Looking at the bigger picture, the situation may also affect the balance of power in the Middle East. For years, the main rivalry in the ME has been between Iran and Saudi Arabia. The two countries see themselves as the legitimate leading power in the region and try to extend their political, economic and religious influence in the area. Proxy wars like the one in Yemen and support to different political actors are all signs of this competition over power and authority in the ME. However, another candidate may join the arena. Indeed, it looks like the UAE is stretching his muscles, showing the world that it is a potential candidate for a more central role in the Middle Eastern affairs.
Politically speaking, the UAE boasts strong diplomatic relations with countries like the US and the UK and is part of international and regional organisations, such as the UN, OPEC, World Bank, IMF (International Monetary Fund), the Arab League and the Non-Aligned Movement. Moreover, the Gulf State plays a leading role in the GCC, which protect the interests of the monarchies in the Gulf region. In the recent months, it has been at the forefront of an anti-Qatar posture in the council. Blaming his support to terrorists and MB-related groups across the region, the UAE immediately joined Saudi Arabia, followed by Bahrain and Egypt in cutting the diplomatic relations with the Gulf monarchy, giving a clear message about the side the UAE stands by.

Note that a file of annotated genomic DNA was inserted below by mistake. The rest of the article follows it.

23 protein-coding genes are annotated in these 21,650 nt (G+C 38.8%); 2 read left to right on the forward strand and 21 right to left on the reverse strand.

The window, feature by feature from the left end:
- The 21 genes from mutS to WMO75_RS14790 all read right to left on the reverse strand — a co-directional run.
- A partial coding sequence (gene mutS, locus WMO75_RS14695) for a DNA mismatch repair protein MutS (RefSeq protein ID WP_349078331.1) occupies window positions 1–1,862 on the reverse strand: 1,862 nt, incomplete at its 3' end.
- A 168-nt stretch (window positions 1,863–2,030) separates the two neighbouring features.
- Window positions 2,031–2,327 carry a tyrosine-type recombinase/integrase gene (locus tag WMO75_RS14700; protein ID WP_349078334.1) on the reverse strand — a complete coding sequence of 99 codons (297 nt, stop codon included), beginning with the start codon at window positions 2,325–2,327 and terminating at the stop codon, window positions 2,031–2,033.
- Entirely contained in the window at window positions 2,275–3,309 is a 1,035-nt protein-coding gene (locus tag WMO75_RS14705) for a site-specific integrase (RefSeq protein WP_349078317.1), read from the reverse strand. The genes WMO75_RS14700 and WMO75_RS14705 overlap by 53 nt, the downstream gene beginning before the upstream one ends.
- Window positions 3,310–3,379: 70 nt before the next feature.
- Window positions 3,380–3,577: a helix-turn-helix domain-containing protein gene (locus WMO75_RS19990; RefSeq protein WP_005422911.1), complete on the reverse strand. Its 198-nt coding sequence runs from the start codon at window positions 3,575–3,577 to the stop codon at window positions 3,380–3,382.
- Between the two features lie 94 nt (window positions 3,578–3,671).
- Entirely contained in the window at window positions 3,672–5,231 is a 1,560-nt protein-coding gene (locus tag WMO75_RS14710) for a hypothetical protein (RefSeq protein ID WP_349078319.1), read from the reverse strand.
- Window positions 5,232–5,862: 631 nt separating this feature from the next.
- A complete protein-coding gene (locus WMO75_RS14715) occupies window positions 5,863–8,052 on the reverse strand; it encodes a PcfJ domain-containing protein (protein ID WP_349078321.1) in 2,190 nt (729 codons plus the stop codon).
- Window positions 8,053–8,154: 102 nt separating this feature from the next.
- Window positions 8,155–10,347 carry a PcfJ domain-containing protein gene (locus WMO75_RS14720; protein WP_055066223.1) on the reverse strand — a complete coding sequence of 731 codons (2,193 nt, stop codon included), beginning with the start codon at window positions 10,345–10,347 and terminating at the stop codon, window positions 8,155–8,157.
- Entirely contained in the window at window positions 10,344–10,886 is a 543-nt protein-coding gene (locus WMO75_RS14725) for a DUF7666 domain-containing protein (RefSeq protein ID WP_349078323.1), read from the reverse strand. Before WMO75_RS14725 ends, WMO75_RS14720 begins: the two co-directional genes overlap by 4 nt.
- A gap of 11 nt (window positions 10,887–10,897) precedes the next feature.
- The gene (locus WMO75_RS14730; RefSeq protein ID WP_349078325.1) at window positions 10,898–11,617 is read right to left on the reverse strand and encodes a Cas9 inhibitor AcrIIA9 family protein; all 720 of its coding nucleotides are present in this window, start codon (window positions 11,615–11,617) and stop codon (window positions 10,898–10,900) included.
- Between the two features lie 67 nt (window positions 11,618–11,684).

At the economic level, the UAE is a wealthy and growing economy which mainly relies on oil exports. Civil aviation is another core business, whose network extends across the globe and guarantee the country a substantial income. Moreover, the monarchy has managed to attract foreign investments and other sectors -such as tourism, finance, construction- are continually growing, securing the flow of money and workers coming from all over the world. A considerable economic strength, along with diversified professional skills from different countries, ensures the UAE that ace in the pocket to keep growing as a pivot commercial hub in the ME.